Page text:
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PeopleSoft Inc. is aggressively courting mid-market companies with its recent announcement of 13 new products aimed at businesses with annual revenue between $50 million and $500 million. PeopleSoft is targeting more than 62,000 mid-market companies with its new offerings.
Although PeopleSoft has had a division devoted to midsize customers for six years, its focus on that growing market is expanding and is now one of the company's top three initiatives, according to Jeffrey Read, vice president and general manager for PeopleSoft Mid-Market.
In 2002, 25 percent of the company's total sales were to medium-size companies and 40 percent of all new sales in 2002 were to mid-market firms, Read says.
PeopleSoft is not alone is moving downward to tap the lucrative mid-market. The company will face stiff competition from other enterprise players. Siebel Systems, SAP, and Oracle have also started to wade in the mid-market pool.
That's because research also shows that while enterprises are tightening belts and trimming IT spending, the mid-market is underserved and ripe with opportunities.
Market-Partners, an independent research firm, surveyed more than 700 top decision-makers at companies with annual revenue between $50 million and $500 million and concluded that 41 percent of mid-market customers plan to increase spending on applications in 2003.
The survey also states that 46 percent of mid-market organizations demand solutions that are built to support business processes; 48 percent of mid-market companies require a complete suite of applications from one vendor, allowing them to implement the functionality they need, when they need it; and 34 percent of respondents identified integration as the largest hidden cost for mid-market organizations, closely followed by unpredictable number of user licenses and training fees.
Read says all that bodes well for PeopleSoft, which offers a suite of applications for human resources, supply chain management, and CRM.
Mitch Kramer, an analyst with the Patricia Seybold Group, a Boston-based consultancy, says that making the products easy to implement will appeal to mid-market users. He also thinks that the mid-market companies at the upper end of the scale will find it appealing to be able to say they purchased PeopleSoft. There is a certain cache and confidence associated with the enterprise players."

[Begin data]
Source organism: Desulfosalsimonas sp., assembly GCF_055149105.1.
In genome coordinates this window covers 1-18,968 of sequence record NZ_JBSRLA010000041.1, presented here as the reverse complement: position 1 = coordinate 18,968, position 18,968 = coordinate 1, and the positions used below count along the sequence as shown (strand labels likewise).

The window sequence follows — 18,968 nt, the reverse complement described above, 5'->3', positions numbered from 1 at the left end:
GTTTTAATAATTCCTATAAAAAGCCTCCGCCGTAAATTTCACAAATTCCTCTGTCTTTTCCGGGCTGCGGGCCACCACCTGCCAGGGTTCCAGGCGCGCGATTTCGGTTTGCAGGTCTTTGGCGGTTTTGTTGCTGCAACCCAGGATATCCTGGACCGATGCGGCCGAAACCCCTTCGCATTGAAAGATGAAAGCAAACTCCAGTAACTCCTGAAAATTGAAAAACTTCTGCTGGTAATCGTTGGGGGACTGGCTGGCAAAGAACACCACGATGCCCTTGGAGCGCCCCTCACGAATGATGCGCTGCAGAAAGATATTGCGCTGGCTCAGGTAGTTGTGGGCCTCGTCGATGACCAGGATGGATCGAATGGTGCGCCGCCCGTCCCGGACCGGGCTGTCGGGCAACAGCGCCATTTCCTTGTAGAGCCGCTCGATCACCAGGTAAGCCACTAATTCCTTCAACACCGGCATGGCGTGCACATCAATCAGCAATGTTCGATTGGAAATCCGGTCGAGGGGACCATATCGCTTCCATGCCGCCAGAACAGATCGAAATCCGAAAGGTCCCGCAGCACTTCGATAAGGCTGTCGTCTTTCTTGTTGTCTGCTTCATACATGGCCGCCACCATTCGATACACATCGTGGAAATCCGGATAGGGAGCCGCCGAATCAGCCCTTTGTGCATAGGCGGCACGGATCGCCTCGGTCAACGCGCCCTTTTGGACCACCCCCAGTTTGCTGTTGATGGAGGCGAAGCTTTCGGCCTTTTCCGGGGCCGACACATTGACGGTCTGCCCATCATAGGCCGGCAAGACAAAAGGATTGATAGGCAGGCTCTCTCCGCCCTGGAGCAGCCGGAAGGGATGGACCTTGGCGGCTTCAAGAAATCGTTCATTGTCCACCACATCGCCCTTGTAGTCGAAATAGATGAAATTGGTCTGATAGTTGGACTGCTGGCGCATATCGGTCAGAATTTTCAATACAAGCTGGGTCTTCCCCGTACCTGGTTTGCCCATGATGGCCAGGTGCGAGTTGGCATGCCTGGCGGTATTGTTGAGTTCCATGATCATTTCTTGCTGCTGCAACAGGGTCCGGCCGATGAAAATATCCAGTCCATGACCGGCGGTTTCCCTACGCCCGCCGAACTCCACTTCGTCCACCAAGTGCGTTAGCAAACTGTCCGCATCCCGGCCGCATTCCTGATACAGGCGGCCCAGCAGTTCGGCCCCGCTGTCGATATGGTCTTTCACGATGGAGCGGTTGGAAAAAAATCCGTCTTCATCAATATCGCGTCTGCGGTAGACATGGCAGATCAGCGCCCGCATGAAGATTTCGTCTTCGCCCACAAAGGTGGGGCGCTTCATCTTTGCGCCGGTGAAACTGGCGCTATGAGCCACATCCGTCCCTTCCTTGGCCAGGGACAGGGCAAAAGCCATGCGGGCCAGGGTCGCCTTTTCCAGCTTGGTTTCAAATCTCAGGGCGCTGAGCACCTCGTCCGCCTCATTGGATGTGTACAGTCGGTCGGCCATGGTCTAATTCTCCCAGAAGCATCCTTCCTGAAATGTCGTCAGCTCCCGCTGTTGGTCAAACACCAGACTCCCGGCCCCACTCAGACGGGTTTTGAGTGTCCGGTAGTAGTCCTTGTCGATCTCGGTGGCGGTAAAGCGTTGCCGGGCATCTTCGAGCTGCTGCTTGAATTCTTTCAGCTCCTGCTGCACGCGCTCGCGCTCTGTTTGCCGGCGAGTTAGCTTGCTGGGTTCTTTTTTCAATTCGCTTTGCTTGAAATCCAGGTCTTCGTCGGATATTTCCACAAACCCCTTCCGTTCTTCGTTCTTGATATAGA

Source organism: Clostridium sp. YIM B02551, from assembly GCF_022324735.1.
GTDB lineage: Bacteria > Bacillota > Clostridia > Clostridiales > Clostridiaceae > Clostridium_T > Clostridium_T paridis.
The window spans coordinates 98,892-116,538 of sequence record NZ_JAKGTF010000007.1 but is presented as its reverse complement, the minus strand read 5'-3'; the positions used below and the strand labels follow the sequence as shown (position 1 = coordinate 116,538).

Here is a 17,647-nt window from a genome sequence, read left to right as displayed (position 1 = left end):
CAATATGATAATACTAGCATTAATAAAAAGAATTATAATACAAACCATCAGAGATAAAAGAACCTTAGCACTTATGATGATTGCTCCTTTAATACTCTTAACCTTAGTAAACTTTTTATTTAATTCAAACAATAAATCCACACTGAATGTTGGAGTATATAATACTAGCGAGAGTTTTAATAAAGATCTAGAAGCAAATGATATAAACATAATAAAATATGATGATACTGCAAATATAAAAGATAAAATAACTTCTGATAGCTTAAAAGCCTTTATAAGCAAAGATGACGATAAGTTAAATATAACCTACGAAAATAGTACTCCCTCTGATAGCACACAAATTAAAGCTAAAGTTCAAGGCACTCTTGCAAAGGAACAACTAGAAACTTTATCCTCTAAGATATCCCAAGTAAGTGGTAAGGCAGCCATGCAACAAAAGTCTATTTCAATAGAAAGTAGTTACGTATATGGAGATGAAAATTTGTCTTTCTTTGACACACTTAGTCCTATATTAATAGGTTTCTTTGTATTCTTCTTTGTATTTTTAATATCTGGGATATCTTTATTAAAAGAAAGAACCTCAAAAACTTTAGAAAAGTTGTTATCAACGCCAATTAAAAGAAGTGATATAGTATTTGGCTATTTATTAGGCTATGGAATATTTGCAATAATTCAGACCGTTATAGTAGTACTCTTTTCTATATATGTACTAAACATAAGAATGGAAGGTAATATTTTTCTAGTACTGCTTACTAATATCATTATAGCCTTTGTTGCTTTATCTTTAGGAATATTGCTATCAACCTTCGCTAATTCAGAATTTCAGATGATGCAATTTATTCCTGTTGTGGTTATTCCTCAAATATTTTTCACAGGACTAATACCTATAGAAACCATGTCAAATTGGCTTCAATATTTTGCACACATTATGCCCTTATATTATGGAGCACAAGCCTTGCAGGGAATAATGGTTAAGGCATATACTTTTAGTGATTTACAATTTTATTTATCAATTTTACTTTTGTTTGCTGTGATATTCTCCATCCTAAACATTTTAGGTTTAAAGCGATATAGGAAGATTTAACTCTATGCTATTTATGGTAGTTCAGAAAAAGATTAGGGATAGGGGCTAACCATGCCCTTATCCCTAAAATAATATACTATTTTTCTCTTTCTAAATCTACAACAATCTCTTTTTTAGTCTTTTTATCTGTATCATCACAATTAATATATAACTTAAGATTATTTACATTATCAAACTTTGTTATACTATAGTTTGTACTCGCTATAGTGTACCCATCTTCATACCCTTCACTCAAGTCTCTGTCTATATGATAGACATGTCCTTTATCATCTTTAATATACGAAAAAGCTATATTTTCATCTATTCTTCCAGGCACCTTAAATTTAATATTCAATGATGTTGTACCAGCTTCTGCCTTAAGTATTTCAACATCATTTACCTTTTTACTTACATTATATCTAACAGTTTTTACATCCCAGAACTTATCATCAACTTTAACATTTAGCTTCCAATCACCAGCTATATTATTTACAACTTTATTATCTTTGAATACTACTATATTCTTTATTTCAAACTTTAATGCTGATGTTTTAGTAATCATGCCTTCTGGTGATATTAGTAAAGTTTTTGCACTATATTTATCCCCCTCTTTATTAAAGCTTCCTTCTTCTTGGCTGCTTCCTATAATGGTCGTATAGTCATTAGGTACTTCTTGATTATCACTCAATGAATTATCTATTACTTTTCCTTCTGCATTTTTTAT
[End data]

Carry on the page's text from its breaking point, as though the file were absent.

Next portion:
"Mid-market companies face the same business challenges as Fortune 2000 businesses," Read says. "But they have smaller budgets, smaller technical teams, want faster implementations, and have a much higher aversion to risk."
To satisfy those needs, Read says, PeopleSoft's new products will sell for a set price, including installation and maintenance, and PeopleSoft will allow customers to buy individual software functions separately as their needs grow. Price will be based on number of employees or annual revenue.
Environmental Systems Products Holdings Inc. (ESPH), a manufacturer of auto emissions testing equipment in East Granby, CT, with approximately 3,000 employees, is moving off its old mainframe system and wanted a system that could deal with production, materials management, procurement, accounting and billing, service, and CRM. ESPH was looking "for a single point solution," says Al Jones, IT business manager for the privately held company.
"We started out with 12 companies and then decided on PeopleSoft's mid-market solutions because it has the functionality, ease of use, and fits our business," Jones says.
Jones claims that because the solutions are preconfigured it will take about seven months to implement the complete CRM suite, the human resources suite, the supply chain suite, and the enterprise portal. "It just made good business sense to start with the pieces we need and be able to build out more as needed," he says.
41 percent of mid-market customers plan to increase spending on applications in 2003.
46 percent of mid-market organizations want solutions built to support business processes.
48 percent of mid-market companies say they require a complete suite of applications from a single vendor, allowing them to implement functionality when they need it.
34 percent identified integration as the largest hidden cost for mid-market organizations.
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